Brett Moffat, with dog Charlie, is not sure where he’ll spend the day Tuesday, after leaving emergency shelter on Lougheed Highway. (Phil Melnychuk – THE NEWS)

Emergency shelter lets people come in out of the cold

Maple Ridge Salvation Army main building open during the day

Maple Ridge’s week of winter has seen the extreme weather response kick into place, providing shelter to those who have nowhere to spend the night.

The response allows the opening of the emergency shelter at 22239 Lougheed Hwy., operated by the Salvation Army at the former Sleep Shop location, during evening hours so people can get out of the cold for, at least, the night.

Read more: Emergency shelter beds open with snow in Maple Ridge

But only about 63 per cent of the shelter’s 25-bed capacity is being used, with nightly occupancy at about 16 people since the emergency weather response was triggered on Jan. 6, said Andrea Coutts, with BC Housing.

People check-in at 9 p.m. and leave by 7 a.m.

However, Coutts noted the Salvation Army Ridge Meadows Ministries offers 60 beds at its main shelter location just across the street at 222nd Street and Lougheed Highway.

Mark Stewart, executive-director with the Salvation Army, said that people can warm up at the main location throughout the day and have access to showers and warm clothing.

He added that if more than 25 people show up at the emergency shelter, they’ll find room somehow.

“Nobody is getting turned away right now.”

Stewart said restrictions that keep some people from staying at the Salvation Army also have been lifted.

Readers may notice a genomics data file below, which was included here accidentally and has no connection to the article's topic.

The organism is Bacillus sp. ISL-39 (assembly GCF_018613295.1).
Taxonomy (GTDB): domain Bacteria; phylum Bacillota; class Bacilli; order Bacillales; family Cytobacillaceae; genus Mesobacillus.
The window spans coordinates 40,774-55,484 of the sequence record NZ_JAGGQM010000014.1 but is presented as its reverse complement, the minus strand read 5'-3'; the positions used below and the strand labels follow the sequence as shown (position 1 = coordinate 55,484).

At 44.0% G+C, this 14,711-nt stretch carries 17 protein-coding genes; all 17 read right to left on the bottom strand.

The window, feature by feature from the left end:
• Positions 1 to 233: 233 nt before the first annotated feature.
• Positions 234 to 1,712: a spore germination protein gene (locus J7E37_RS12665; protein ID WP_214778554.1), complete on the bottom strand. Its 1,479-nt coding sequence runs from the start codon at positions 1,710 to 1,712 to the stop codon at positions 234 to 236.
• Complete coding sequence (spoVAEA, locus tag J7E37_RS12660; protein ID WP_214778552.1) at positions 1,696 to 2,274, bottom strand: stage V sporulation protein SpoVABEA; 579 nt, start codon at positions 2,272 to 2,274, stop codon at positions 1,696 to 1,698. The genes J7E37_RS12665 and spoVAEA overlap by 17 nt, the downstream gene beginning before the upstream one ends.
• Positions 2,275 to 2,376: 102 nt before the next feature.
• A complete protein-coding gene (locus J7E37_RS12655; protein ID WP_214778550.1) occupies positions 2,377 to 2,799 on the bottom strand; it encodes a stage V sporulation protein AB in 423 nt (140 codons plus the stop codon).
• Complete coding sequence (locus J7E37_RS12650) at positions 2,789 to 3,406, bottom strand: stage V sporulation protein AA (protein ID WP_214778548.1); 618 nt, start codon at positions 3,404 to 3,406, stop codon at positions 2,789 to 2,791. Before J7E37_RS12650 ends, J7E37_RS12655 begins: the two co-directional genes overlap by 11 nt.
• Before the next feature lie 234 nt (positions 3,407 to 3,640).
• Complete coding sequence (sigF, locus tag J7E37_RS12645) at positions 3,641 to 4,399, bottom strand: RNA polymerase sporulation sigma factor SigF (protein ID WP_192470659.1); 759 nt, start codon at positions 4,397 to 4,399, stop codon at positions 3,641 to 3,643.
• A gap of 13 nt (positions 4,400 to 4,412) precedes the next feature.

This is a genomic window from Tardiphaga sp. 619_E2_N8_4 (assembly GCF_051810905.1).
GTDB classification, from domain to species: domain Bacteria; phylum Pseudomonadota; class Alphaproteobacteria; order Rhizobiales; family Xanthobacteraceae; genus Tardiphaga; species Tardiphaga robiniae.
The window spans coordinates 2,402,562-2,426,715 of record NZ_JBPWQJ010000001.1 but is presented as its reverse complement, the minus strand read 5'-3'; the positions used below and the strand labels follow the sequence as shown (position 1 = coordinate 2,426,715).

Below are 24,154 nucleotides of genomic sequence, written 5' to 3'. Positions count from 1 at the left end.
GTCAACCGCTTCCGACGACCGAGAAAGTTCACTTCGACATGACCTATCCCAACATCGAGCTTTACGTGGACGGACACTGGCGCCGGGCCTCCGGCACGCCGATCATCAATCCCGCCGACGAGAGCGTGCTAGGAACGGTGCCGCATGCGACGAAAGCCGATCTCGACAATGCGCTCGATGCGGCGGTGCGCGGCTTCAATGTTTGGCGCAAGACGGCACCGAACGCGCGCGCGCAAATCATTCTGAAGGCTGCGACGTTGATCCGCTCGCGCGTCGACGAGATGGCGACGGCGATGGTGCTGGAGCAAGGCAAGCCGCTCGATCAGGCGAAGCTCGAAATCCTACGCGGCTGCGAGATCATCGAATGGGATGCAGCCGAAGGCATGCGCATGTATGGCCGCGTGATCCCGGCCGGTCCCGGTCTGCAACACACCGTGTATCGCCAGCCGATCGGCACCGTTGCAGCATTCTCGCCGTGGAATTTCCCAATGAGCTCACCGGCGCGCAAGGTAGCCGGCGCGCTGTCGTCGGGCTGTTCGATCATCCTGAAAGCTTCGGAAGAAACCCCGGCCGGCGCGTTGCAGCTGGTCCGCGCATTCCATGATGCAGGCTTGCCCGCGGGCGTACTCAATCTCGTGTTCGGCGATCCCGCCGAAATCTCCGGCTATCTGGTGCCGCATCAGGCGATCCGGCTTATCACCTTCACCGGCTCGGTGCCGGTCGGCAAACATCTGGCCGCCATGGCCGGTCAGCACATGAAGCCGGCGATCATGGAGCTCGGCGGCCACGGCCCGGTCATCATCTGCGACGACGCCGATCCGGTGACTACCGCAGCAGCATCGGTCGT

“We don’t want anybody to feel they’re not allowed,” he added.

For Brett Moffat, Tuesday morning saw him pushing a loaded grocery cart down the street, with his dog Charlie inside, cozily wrapped in blankets.

He’d had just left the emergency shelter after spending the night, but didn’t know where he would spend the day, saying that downtown security guards won’t let him stay anywhere.

Moffat said it’s difficult to get a good night’s sleep in the shelter when he’s concerned about his personal items being stolen.

“You can’t be normal when you’re not sleeping,” he said.

But having his dog Charlie helps a lot. The emergency shelter allows pets and even has dog food, Stewart said.

He lived for about six months in the temporary modular homes on Royal Crescent, but said he was evicted after he spoke out for other tenants.

BC Housing opened two supportive housing complexes, one on Royal Crescent and the other on Burnett Street.

The supportive housing complexes provide a total of 104 self-contained homes with on-site supports to help people experiencing homelessness in the community achieve and maintain housing stability, BC Housing said.

Read more: Six-month anniversary of Royal Crescent homeless housing

Supports include outreach workers, wellness checks, life skills training, employment assistance and referral to community services and support groups. Residents are also connected to counselling, as well as health, mental health and addiction recovery services.

Read more: Garibaldi Ridge housing open in Maple Ridge

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Brett Moffat, with dog Charlie, is not sure where he’ll spend the day Tuesday, after leaving emergency shelter on Lougheed Highway. (Phil Melnychuk – THE NEWS)

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